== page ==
Eeny, meeny, miny, moe

Eeny, meeny, miny, moe

Eeny, meeny, miny, moe, which can be spelled a number of ways, is a children's counting rhyme, used to select "it" for games and similar purposes. The rhyme has been around in various forms since the 1850s, or perhaps earlier, and is common in many countries.

Since many similar counting rhymes existed earlier, it is difficult to ascertain its exact origin.


Many versions exist, both within cultures and between them. Some examples:


:"Eeny, meeny, miny, moe" :"Catch a tiger by the toe" :"If he hollers let him go," :"Eeny, meeny, miny, moe."

Sometimes a line is added at the end of the rhyme to draw out the selection process, such as "My mother says that you are IT!", or other variations such as:

:"Out goes one":"Out goes two":"Out goes another one":"And that is you."

Another American version is::"Eeny, meeny, miny moe,":"Catch a tiger by the toe.":"If he hollers make him pay,":"Fifty dollars every day."

Great Britain

:"Eeny, meeny, miny moe":"Catch a fishy/fairy/baby/monkey/tiger by its toe":"If it squeals/cries, let it go":"Eeny, meeny, miny moe"


:"Eeny, meeny, miny moe":"Catch a fella by the toe":"If he hollers let him go":"Eeny, meeny, miny more":"A Blackbird came down":"from heaven and said":"you are the one":"who will be dead"


In Singaporean culture, not the entire rhyme will be finished. In fact, children end on the second line and it commonly goes and ends like this:

:"Eeny, meeny, miny moe:"Catch the spider on the wall!


The earliest known published versions in the English language date to 1855, one of which used the words "eeny, meeny, moany, mite" and the other "hana, mana, mona, mike". Other versions have also appeared in Britain and America, as well as in several other European languages.

Many stories exist about the "real" meaning of the first line, although the most commonly accepted theory is that they are just nonsense syllables. Another theory posed by Christopher Knight and Robert Lomas in their book, "The Hiram Key", suggests that the words are the first numbers in the counting system of the pre-Celtic Britons. The Lakeland Dialect Society more specifically suggests that this is just one of many versions of Celtic sheep-counting rhymes, but it observes that a large number of 19th century English publications exist in which these counting rhymes were more often used to amuse children than to count sheep. [ [ Counting sheep ] ]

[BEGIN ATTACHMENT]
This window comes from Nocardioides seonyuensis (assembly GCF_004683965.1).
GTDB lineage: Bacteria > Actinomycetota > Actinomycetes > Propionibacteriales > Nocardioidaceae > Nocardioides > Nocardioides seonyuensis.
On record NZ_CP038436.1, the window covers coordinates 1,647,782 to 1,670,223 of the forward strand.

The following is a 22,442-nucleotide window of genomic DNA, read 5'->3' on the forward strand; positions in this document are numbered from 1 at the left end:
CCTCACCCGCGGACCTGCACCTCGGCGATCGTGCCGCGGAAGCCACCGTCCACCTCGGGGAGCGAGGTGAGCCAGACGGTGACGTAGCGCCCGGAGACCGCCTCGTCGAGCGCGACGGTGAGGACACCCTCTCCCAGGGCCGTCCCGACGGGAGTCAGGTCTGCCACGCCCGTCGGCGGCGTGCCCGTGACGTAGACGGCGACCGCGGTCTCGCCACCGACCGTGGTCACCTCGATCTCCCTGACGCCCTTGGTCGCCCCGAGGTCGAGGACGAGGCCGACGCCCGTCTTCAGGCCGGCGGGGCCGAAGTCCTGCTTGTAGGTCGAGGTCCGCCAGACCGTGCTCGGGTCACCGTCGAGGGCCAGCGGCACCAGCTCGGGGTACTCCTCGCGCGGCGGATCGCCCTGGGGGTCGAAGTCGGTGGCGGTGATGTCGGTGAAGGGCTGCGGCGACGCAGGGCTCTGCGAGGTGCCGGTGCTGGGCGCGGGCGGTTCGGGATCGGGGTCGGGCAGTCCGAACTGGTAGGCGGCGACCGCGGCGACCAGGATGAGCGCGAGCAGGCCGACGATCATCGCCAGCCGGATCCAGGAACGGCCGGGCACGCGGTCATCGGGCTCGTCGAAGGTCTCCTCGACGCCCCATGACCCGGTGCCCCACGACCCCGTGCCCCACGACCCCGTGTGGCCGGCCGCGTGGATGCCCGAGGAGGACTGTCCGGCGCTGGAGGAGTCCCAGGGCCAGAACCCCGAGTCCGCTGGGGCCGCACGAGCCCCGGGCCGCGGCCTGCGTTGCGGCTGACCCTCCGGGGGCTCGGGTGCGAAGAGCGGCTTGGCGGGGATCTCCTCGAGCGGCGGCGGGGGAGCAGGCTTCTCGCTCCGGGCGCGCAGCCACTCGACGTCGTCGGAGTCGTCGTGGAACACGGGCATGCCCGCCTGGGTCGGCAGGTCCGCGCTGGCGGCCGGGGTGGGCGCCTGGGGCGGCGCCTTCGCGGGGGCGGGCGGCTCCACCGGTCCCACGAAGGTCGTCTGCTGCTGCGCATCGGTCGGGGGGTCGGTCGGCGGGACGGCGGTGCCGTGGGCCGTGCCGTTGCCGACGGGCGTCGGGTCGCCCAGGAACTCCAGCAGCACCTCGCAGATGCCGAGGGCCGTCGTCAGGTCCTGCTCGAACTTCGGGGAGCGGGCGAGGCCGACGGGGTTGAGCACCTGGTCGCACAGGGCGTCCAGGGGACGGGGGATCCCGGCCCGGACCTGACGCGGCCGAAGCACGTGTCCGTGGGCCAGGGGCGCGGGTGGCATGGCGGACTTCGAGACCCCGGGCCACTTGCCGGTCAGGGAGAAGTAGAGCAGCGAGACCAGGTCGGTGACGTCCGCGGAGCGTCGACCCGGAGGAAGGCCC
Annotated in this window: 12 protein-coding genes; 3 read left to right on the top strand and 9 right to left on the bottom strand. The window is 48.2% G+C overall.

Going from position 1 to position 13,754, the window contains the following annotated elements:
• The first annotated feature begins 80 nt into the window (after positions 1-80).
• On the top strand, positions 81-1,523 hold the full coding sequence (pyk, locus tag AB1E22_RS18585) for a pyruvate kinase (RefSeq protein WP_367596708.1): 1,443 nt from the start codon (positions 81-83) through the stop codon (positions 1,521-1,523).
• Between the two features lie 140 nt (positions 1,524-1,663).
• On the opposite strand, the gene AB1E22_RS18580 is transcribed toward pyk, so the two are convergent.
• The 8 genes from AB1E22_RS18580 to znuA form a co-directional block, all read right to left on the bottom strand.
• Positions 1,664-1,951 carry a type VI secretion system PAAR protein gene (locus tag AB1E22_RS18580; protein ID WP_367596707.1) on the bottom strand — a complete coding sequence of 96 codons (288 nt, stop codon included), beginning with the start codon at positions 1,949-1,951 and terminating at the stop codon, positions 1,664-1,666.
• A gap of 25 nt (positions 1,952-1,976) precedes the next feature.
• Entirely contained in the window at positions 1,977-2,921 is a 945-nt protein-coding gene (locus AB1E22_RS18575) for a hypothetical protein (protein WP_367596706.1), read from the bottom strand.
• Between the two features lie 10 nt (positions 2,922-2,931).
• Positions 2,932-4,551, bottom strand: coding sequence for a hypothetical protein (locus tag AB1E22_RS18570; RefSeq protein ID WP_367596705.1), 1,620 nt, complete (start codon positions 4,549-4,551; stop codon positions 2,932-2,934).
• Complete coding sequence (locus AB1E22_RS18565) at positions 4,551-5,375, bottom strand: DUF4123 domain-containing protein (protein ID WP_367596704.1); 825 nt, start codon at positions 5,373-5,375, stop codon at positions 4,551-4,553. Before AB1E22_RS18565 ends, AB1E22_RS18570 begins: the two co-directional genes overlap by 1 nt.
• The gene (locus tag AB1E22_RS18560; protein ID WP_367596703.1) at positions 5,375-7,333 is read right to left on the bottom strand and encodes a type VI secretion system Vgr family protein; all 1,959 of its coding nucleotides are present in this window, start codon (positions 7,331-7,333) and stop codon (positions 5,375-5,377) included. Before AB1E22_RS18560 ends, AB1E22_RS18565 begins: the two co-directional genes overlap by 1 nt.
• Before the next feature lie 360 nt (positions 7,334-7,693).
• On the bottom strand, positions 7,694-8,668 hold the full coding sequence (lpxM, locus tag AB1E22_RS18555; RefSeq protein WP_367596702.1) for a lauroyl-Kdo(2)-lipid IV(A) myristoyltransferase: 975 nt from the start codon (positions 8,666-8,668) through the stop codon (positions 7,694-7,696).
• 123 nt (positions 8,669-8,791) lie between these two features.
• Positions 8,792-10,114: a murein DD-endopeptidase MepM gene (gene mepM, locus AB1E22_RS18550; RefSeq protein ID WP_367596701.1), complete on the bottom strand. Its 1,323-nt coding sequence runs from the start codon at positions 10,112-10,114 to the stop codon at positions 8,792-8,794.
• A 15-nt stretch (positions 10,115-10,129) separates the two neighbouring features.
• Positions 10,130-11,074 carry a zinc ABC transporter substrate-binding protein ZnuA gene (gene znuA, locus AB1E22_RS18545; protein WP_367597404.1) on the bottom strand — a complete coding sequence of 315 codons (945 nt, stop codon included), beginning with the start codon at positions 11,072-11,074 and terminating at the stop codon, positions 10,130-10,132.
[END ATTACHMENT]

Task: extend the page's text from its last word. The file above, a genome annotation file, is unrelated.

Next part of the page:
Another possibility is that the British occupiers of India brought a doggerel version of an Indian children's rhyme used in the game of carambola:"ubi eni mana bou,baji neki baji thou,elim tilim latim gou." From Kamakhya, a socio-cultural study, by Nihar Ranjan Mishra. New Delhi: D.K. Printworld, 2004. ] (p.157)
The "Tiger" in the rhyme could be a reference to the Tippu Sultan known as the "Tiger of Mysore" for his ferocity; he enjoyed hunting tigers and incorporated images of them into his flag. His defeat in 1799 allowed the British to conquer India.

Controversial version

A controversial alternative version of this poem substitutes the word "tiger" with the word "nigger", which in some eyes has tainted the entire rhyme. Two early versions that use the 'nigger' version are:

From Rudyard Kipling's "A Counting-Out Song", from "Land and Sea Tales for Scouts and Guides," published in 1923:

:"Eenee, Meenee, Mainee, Mo!":"Catch a nigger by the toe!":"If he hollers let him go!":"Eenee, Meenee. Mainee, Mo!":"You-are-It!"

The chorus from Bert Fitzgibbon's 1906 song "Eeny, Meeny, Miny, Mo", copyrighted by F.B. Haviland:

:"Eeny, Meeny, Miny, Mo,":"Catch a nigger by the toe,":"If he won't work then let him go;":"Skidum, skidee, skidoo.":"But when you get money, your little bride":"Will surely find out where you hide,":"So there's the door and when I count four,":"Then out goes you."

However, an earlier version using 'chicken' was printed in 1898:

:"Eendy, Beendy, banida, roe,":"Catch a chicken by his toe"

And the "Dorset Field Club" recorded this version in 1917:

:"Eenie, meenie, minie, mo,":"Catch a tinker by his toe.":"If he screams, let him go,":"Eenie, meenie, minie, mo.":"O.U.T. spells out,":"And out you must go.":"As fair as it can be."The Oxford Dictionary of Nursery Rhymes. Edited by Iona and Peter Opie 1951. Oxford University Press. 1992 edition]

Others have also been found from the 1940s with words used other than "nigger". As pointed out in The Oxford Dictionary of Nursery Rhymes, the word "nigger" was common in American folk-lore, but unknown in any English traditional rhyme or proverb. This, combined with evidence of various versions of the rhyme in England that predate the "nigger" version, suggest that the "nigger" version merely became the most popular at some point in the 20th century, probably originating in America.

Many people who grew up before the late 1960s are likely to report having heard or grown up with the "nigger" version of the rhyme. Since then, and especially the Civil Rights Act of 1964 the "nigger" variation has become much rarer in the U.S. but is still used in some circles.